Reviewed by GREG KING

Director: James Gray

Stars: Marion Cotillard, Joaquim Phoenix, Jeremy Renner, Dagmara Dominczyk, Antoni Corone, Robert Clohessy, Angela Sarafyan.

Set in New York in 1921, this is a tale of heartache and heartbreak, and also looks at the hardscrabble existence and struggle to survive as part of the wave of new migrants arriving in America after the Great War, hoping to start a new life in the land of hope and opportunity. It explores issues of class, social status, crime, and the experience of newly arrived immigrants who were ripe for exploitation from more ruthless pimps and shrewd businessmen.

As the grandson of Eastern European Jewish immigrants who arrived in new York in 1923, The Immigrant obviously resonates strongly with writer/director James Gray (Little Odessa, etc) and has a deeply personal quality.

Ewa Cybulska (Oscar winner played by Marion Cotillard, from Ma Vie En Rose, Inception, etc) is a newly arrived migrant from Poland. Her younger sister Magda (Angela Sarafyan) is suffering from tuberculosis. When they are being processed at Ellis Island, Magda is sent off to be quarantined for six months, and being a single woman of “low morals” Ewa is threatened with deportation. Alone and with no-one to turn to for help, Ewa is ripe for the attentions of shady businessmen and pimps who trawl Ellis Island for such victims.

Enigmatic businessman Bruno Weiss (Joaquim Phoenix) comes to her rescue, offering a chance at a better life with his theatre company. But Bruno’s shady Bandit’s Roost theatre is little more than a risque burlesque show and illegal brothel. Eva initially resists Bruno’s attempts to force her into working for him, but she finds life is hard and money hard to earn and is slowly drawn into a life of prostitution.

Returned to Ellis Island again to face deportation, she catches the eye of dashing stage magician Orlando (Jeremy Renner, from The Hurt Locker, etc), who happens to be Bruno’s cousin. He is more romantic and sincere than his coarse cousin, and he also offers Eva the chance of a better life. Eva finds herself caught between the two men, which has tragic consequences. The film has a bleak and melodramatic quality as it delves into Ewa’s predicament.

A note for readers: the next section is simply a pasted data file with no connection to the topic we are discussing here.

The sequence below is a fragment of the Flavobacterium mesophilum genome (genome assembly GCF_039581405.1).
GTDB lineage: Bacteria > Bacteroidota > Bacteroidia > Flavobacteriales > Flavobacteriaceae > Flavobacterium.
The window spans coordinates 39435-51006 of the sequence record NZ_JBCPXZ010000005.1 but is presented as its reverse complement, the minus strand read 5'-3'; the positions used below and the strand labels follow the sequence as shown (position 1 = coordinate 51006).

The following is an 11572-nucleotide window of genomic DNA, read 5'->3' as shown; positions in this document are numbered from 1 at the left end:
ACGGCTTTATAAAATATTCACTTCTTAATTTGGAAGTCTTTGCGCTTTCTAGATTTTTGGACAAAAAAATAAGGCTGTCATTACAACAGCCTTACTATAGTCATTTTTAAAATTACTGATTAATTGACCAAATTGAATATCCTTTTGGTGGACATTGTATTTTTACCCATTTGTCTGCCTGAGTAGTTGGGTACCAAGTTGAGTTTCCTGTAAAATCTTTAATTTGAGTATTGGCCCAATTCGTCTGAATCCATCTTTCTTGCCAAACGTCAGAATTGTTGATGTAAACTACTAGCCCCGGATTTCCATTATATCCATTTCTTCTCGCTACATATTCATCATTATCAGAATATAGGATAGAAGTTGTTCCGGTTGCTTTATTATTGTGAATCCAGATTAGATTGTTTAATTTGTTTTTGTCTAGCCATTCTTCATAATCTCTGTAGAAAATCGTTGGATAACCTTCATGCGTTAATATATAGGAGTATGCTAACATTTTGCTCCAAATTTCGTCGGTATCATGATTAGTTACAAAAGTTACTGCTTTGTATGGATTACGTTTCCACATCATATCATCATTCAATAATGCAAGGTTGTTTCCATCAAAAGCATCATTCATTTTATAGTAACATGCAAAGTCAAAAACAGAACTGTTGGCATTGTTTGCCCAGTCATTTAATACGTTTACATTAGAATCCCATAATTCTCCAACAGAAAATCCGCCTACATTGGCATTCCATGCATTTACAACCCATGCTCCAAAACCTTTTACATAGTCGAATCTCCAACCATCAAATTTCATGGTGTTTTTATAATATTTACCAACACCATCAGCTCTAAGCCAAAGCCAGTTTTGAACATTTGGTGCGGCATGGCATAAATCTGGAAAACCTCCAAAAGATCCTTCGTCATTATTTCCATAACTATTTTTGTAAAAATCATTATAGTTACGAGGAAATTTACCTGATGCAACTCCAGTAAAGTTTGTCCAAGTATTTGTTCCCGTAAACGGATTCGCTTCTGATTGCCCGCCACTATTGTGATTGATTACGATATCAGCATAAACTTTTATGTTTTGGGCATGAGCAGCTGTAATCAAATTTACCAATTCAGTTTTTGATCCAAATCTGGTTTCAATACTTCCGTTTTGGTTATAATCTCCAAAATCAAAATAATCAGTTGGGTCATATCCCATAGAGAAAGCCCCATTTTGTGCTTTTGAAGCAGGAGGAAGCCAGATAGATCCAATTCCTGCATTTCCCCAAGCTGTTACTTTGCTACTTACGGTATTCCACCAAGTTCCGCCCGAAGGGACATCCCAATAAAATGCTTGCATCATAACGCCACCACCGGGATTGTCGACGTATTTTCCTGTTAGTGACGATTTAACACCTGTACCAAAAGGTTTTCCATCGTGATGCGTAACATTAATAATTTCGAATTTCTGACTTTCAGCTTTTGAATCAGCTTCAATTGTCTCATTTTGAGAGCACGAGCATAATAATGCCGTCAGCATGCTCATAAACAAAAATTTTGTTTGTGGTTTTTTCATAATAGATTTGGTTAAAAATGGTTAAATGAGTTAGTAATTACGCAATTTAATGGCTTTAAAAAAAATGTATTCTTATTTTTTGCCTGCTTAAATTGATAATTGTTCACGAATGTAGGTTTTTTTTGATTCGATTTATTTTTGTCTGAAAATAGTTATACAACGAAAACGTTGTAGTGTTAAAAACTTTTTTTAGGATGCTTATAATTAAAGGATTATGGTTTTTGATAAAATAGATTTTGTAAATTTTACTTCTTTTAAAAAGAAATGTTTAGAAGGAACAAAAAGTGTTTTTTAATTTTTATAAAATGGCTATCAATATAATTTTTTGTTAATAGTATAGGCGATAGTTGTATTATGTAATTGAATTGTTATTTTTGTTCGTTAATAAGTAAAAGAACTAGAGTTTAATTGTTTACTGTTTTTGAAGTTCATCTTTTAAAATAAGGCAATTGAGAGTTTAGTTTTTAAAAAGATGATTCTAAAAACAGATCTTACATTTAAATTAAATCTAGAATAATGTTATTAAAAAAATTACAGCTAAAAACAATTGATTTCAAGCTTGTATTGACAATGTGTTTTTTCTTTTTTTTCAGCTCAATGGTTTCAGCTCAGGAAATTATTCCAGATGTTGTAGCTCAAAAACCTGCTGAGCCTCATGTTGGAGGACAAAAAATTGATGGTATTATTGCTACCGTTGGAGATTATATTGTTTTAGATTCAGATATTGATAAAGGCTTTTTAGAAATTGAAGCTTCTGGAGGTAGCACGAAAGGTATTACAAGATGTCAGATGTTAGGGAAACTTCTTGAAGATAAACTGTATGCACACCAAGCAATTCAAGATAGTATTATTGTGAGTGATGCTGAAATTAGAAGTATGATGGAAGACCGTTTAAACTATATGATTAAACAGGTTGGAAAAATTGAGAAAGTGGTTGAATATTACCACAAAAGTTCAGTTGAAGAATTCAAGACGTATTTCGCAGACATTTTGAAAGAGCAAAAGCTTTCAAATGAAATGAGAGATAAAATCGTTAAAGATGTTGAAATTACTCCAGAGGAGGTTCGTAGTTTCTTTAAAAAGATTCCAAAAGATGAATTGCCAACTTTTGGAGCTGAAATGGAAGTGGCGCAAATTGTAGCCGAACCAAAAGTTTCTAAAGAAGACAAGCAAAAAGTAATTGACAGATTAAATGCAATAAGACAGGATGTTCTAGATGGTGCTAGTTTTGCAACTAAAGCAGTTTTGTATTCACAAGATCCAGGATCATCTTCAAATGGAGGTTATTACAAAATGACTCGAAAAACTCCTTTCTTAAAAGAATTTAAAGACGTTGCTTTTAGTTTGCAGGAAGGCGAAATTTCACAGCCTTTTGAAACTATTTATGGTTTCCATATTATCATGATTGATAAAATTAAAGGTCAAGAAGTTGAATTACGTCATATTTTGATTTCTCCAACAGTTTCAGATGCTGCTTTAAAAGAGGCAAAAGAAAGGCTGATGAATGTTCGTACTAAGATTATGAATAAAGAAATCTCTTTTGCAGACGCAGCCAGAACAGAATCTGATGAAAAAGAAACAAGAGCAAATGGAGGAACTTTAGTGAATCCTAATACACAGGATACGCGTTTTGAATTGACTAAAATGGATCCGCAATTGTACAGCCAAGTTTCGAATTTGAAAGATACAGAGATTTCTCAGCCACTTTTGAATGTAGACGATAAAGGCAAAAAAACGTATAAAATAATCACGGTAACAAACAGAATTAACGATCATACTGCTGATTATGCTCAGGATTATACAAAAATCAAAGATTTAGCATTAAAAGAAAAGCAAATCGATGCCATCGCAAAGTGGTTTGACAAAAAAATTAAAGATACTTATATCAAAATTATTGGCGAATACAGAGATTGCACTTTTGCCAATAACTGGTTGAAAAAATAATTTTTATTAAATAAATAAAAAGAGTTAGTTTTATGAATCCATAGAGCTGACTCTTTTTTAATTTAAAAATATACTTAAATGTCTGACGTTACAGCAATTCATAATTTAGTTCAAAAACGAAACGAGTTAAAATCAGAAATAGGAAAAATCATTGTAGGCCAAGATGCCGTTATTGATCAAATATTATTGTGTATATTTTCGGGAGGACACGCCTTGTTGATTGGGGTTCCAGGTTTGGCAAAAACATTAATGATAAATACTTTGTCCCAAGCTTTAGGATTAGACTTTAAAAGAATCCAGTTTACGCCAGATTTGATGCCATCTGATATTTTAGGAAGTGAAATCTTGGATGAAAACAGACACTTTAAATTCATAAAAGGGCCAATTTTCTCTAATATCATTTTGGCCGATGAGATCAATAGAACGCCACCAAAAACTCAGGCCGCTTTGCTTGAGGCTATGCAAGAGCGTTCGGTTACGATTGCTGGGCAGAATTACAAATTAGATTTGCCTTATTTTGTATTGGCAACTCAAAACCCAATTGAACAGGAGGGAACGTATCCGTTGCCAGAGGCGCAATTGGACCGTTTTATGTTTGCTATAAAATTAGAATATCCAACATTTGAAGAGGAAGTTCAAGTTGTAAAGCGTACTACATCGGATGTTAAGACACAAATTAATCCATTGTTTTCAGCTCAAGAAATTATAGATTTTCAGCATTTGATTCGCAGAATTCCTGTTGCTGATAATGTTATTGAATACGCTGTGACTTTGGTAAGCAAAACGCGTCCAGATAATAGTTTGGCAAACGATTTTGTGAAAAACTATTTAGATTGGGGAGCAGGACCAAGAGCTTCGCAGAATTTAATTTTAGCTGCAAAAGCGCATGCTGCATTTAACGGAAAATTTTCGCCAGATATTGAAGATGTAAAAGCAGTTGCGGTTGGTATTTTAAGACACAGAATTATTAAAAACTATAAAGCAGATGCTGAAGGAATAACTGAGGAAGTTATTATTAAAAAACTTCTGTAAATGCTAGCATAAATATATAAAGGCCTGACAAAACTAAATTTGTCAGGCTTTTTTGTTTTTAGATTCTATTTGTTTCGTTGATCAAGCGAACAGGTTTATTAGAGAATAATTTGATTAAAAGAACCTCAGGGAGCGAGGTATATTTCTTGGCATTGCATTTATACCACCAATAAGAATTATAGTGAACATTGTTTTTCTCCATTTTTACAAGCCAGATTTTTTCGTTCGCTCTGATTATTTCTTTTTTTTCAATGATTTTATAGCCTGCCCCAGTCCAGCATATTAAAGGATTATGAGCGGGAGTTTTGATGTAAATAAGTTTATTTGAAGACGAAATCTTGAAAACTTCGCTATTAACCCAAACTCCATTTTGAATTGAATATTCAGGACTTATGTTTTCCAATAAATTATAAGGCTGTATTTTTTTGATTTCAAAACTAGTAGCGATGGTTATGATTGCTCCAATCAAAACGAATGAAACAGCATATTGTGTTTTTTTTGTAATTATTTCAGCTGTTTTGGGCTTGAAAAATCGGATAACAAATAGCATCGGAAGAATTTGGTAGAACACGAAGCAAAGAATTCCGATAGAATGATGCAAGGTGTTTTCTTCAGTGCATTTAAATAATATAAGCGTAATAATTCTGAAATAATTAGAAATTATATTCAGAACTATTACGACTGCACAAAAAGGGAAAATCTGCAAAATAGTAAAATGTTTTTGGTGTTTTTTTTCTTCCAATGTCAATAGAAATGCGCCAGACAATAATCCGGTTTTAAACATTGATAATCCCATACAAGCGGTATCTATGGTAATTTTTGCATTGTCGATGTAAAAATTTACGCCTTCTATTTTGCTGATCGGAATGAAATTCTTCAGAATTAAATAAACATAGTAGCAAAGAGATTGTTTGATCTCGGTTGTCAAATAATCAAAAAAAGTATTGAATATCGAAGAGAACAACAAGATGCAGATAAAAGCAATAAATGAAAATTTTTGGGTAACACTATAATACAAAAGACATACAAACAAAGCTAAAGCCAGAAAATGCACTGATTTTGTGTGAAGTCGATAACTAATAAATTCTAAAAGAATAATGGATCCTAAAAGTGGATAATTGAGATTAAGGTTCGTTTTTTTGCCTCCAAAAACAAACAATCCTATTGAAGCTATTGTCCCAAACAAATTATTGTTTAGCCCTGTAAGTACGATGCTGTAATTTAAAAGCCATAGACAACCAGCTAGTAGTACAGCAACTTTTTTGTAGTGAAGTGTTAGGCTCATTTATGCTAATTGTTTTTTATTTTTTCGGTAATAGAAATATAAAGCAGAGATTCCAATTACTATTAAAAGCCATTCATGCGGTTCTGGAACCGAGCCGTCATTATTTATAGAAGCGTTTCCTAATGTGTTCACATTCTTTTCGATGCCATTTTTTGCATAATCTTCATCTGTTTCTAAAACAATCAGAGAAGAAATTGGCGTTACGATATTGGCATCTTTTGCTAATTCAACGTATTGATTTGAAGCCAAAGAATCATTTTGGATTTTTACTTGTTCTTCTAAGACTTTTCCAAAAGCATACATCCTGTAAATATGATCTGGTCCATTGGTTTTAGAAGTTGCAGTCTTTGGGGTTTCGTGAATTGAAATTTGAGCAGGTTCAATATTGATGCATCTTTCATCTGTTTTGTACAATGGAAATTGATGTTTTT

The Immigrant is the fourth film Gray has made starring Phoenix, who worked on his three previous dramas – The Yards, We Own The Night and Two Lovers. Gray seems to get the best out of the unpredictable actor. Following his volatile and sensational performance in Paul Thomas Anderson’s The Master, Phoenix adds another dark, complex and reprehensible character to his resume with his performance here as the slimy, brutal, cruel and selfish Bruno.

In a role written especially for her, Cotillard has a suitably haunted quality, and she projects a vulnerability, naivete, an inner strength and a resilience. Renner brings charm and a boyish quality to his performance as the impulsive Orlando.

Gray has a classic approach to his narrative. Like the late, great Sidney Lumet before him (a director Gray admires) who shot many of his gritty dramas on the streets of New York, Gray captures the period detail perfectly. Happy Massee’s production design recreates the crowded and grimy streets of New York in the early part of the 20th century. The Immigrant is an unrelentingly grim, downbeat and bleak period piece that offers a deconstruction of the tarnished American dream. Ace cinematographer Darius Khondji has shot the whole thing in sombre and muted tones of brown, which perfectly evokes the era and also enhances the tone of the film.


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